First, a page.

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Question answered: old friends

I was asked another question to my Formspring account:

So do you still keep in touch with friends from your high-spending days?

The answer is yes and no. I do stay in touch with my old friends, but there are two distinct differences: 1) we don’t talk about money unless they specifically bring it up, and 2) I’m not around as often anymore. This is partially because I don’t live in the same city, but also because I can’t justify spending money on the things that they like to do. Good for them if they can work it into their budget and can afford it, but going to the mall, grabbing beers, or heading to the bars/clubs are not priorities in my life anymore.

Whenever I go home, I will grab a coffee with a friend, go for a walk or a hike, or do something relatively low-cost. That’s not to say that I don’t do anything that costs money – a few months ago I did a high ropes course with a friend for $40 + tax. And I usually go out for lunch with a few friends when I’m home as well. I just make sure that it’s worth it for me, and that I can justify the cost. Over the past few years, I’ve really gravitated towards friends who live the same sort of lifestyle as me – and that’s only natural.

I’ve talked about it before, but I try extremely hard not to judge my friends who don’t have the same personal finance goals as me. Everybody is different, and everybody has different priorities in life. If someone chooses to spend their 20’s and 30’s living it up and will work (extremely) hard later in life to make up for it – then all the power to them. But at the same time, it’s hard for me to relate.

I’m at a point in my life where struggling with debt is behind me, so I don’t feel like I am at risk to fall back into a spending pattern. While I was getting out of debt and my immediate goals didn’t align with the lifestyle my friends were leading, I had to distance myself from them. Yes it was hard, but it was what I wanted and it was what was best for me. Thankfully I had close friends who understood how much it meant for me to get out of debt, and those people are still closest in my life.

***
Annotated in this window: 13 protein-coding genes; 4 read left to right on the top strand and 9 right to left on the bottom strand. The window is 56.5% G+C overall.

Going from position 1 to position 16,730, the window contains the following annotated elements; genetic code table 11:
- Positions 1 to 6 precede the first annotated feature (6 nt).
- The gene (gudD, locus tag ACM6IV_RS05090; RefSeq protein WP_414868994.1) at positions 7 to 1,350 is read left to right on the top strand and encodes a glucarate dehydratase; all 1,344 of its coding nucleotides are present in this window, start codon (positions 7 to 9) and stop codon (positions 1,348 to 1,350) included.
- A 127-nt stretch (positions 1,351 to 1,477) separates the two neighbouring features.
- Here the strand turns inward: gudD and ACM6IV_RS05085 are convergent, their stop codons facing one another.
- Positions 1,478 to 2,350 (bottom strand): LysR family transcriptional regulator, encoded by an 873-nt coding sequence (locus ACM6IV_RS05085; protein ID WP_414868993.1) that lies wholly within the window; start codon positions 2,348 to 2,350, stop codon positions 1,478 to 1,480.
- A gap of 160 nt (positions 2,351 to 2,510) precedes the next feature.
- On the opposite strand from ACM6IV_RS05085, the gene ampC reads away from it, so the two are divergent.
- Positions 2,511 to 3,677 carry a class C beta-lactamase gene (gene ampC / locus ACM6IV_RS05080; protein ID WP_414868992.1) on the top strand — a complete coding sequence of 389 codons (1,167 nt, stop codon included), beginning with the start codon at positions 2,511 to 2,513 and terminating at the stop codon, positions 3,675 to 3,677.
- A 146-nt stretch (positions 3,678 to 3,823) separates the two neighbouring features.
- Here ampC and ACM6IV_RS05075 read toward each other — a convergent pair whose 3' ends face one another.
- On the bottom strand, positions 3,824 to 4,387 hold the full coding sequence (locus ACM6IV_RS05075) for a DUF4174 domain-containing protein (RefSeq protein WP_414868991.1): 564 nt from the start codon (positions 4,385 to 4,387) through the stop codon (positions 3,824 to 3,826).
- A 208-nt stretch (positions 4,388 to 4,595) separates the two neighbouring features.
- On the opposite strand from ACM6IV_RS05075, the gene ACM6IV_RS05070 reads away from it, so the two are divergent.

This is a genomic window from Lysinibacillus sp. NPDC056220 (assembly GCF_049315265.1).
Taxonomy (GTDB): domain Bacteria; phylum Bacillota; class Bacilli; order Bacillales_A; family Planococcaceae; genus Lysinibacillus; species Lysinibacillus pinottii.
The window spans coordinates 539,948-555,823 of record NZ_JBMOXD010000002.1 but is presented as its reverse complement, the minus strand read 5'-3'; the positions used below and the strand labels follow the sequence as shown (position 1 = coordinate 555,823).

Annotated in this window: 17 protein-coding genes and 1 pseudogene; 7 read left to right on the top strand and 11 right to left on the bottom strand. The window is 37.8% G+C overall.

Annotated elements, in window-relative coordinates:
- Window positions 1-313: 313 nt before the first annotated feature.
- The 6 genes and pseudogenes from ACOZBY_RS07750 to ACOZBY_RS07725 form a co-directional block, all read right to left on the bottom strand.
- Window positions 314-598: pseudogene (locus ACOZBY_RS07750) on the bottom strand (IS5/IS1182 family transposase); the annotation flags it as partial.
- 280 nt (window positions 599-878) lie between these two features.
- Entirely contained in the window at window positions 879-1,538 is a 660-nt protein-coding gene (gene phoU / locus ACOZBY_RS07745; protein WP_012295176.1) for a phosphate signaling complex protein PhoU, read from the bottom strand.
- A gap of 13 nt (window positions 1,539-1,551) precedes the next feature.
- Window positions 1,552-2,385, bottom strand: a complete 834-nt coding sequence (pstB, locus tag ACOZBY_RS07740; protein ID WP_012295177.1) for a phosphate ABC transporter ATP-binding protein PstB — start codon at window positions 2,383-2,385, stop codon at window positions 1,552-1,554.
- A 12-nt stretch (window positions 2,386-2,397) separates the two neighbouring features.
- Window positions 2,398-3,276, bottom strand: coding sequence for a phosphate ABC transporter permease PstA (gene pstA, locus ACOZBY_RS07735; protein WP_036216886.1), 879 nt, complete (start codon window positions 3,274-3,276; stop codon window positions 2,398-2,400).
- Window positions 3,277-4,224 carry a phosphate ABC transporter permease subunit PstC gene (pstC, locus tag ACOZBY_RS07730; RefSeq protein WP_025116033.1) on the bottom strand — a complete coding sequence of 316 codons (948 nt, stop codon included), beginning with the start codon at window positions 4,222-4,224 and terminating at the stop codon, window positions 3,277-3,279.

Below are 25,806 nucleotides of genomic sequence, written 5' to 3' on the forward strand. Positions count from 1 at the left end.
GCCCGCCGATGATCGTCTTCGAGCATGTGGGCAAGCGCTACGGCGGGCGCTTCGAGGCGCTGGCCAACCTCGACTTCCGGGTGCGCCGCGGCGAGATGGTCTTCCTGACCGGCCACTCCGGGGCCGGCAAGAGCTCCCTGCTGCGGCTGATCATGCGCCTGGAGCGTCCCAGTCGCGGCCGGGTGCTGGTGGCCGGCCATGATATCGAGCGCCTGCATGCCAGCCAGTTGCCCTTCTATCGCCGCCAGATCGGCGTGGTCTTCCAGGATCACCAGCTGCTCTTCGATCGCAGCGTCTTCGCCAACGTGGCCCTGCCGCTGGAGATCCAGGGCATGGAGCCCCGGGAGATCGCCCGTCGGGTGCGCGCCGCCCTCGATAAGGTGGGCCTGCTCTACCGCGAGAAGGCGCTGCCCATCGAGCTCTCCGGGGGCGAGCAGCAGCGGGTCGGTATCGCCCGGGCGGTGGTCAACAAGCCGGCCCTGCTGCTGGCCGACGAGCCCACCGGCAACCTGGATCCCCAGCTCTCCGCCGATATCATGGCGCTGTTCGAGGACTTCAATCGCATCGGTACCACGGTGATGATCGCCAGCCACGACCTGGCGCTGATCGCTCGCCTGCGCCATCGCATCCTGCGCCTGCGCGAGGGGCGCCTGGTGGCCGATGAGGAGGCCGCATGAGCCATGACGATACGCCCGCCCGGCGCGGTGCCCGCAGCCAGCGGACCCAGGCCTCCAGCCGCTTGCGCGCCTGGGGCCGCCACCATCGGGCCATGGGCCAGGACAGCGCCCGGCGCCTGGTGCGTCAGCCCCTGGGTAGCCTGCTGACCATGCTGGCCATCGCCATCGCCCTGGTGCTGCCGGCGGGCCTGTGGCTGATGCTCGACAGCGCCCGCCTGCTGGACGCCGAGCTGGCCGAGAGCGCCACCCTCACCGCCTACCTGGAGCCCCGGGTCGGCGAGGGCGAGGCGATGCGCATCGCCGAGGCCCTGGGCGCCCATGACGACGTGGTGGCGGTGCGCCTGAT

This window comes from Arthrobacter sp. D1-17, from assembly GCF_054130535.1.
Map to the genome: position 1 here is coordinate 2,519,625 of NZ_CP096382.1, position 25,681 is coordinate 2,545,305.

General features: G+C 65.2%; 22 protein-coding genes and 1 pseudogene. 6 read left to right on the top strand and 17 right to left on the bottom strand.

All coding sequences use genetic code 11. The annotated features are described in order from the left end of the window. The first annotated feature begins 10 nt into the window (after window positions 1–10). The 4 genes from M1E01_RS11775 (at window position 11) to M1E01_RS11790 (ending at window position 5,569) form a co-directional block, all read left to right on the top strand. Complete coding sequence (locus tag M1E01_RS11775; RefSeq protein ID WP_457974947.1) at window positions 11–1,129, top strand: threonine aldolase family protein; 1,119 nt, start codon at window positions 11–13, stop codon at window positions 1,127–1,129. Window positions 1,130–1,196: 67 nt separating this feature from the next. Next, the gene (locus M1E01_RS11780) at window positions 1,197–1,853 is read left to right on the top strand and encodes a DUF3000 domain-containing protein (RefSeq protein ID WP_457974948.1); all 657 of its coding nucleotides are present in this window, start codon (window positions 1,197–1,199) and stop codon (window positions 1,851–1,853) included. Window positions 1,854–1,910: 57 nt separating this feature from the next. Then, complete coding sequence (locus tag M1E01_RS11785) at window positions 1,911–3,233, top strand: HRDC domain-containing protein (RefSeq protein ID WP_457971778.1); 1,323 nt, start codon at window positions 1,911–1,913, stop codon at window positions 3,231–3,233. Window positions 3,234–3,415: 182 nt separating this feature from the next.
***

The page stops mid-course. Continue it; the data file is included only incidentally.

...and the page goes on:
Hearts to everyone in the PF community.

Living paycheque to paycheque

I just read an article on that says in a recent poll, 59% of Canadians live pay cheque to pay cheque. The article also stated that almost half of respondents are saving 5% or less of their income. And 40% of respondents weren’t even attempting to save money at all.

Now, okay. I cannot criticize anyone who spends all of their money and doesn’t save anything, because I was once there too. But that isn’t the way to live. It’s stressful and it’s hard. So you either have to cut down on your expenses or work harder and make more money. I love shows like Till Debt Do Us Part, because Gail shows every single person on that show that no matter what their situation is, there IS a way out. And there IS a way to change their lives and start getting out of debt/saving money. Even if they don’t like it (which they usually don’t). She solves money problems for everyone from the minimum wage worker to the 6-figure executive.